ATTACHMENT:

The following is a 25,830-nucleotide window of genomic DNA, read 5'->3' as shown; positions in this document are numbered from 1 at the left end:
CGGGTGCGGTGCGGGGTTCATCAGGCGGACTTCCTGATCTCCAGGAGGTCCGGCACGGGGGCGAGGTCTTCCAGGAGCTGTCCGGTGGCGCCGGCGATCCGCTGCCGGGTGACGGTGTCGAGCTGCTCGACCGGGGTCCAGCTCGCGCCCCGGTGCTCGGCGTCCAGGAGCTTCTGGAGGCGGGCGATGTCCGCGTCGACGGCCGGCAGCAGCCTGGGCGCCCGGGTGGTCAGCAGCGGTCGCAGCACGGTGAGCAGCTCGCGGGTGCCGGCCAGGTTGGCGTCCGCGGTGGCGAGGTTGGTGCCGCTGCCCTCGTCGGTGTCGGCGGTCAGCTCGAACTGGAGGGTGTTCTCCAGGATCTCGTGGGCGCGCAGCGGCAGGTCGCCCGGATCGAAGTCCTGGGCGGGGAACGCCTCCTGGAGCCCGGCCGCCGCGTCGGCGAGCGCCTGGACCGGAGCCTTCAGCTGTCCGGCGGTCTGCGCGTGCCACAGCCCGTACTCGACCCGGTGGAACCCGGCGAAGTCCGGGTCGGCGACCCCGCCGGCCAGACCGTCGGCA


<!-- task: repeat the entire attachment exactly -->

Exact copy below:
The following is a 25,830-nucleotide window of genomic DNA, read 5'->3' as shown; positions in this document are numbered from 1 at the left end:
CGGGTGCGGTGCGGGGTTCATCAGGCGGACTTCCTGATCTCCAGGAGGTCCGGCACGGGGGCGAGGTCTTCCAGGAGCTGTCCGGTGGCGCCGGCGATCCGCTGCCGGGTGACGGTGTCGAGCTGCTCGACCGGGGTCCAGCTCGCGCCCCGGTGCTCGGCGTCCAGGAGCTTCTGGAGGCGGGCGATGTCCGCGTCGACGGCCGGCAGCAGCCTGGGCGCCCGGGTGGTCAGCAGCGGTCGCAGCACGGTGAGCAGCTCGCGGGTGCCGGCCAGGTTGGCGTCCGCGGTGGCGAGGTTGGTGCCGCTGCCCTCGTCGGTGTCGGCGGTCAGCTCGAACTGGAGGGTGTTCTCCAGGATCTCGTGGGCGCGCAGCGGCAGGTCGCCCGGATCGAAGTCCTGGGCGGGGAACGCCTCCTGGAGCCCGGCCGCCGCGTCGGCGAGCGCCTGGACCGGAGCCTTCAGCTGTCCGGCGGTCTGCGCGTGCCACAGCCCGTACTCGACCCGGTGGAACCCGGCGAAGTCCGGGTCGGCGACCCCGCCGGCCAGACCGTCGGCA